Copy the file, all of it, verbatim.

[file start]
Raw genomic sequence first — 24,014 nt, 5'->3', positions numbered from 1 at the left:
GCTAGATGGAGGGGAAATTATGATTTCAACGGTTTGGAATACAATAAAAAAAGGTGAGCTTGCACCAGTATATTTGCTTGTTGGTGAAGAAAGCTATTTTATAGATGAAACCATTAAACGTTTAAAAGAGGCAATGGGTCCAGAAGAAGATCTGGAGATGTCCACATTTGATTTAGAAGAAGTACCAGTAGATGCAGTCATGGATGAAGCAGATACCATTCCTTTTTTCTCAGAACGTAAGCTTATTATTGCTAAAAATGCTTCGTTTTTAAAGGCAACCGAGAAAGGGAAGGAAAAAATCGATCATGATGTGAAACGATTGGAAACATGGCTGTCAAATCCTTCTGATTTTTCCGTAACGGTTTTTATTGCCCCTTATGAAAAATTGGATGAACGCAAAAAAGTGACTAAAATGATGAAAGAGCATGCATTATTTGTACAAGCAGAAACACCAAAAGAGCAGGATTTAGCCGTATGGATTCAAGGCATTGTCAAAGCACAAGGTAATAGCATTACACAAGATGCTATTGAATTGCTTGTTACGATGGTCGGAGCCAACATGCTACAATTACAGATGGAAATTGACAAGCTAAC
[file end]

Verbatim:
Raw genomic sequence first — 24,014 nt, 5'->3', positions numbered from 1 at the left:
GCTAGATGGAGGGGAAATTATGATTTCAACGGTTTGGAATACAATAAAAAAAGGTGAGCTTGCACCAGTATATTTGCTTGTTGGTGAAGAAAGCTATTTTATAGATGAAACCATTAAACGTTTAAAAGAGGCAATGGGTCCAGAAGAAGATCTGGAGATGTCCACATTTGATTTAGAAGAAGTACCAGTAGATGCAGTCATGGATGAAGCAGATACCATTCCTTTTTTCTCAGAACGTAAGCTTATTATTGCTAAAAATGCTTCGTTTTTAAAGGCAACCGAGAAAGGGAAGGAAAAAATCGATCATGATGTGAAACGATTGGAAACATGGCTGTCAAATCCTTCTGATTTTTCCGTAACGGTTTTTATTGCCCCTTATGAAAAATTGGATGAACGCAAAAAAGTGACTAAAATGATGAAAGAGCATGCATTATTTGTACAAGCAGAAACACCAAAAGAGCAGGATTTAGCCGTATGGATTCAAGGCATTGTCAAAGCACAAGGTAATAGCATTACACAAGATGCTATTGAATTGCTTGTTACGATGGTCGGAGCCAACATGCTACAATTACAGATGGAAATTGACAAGCTAAC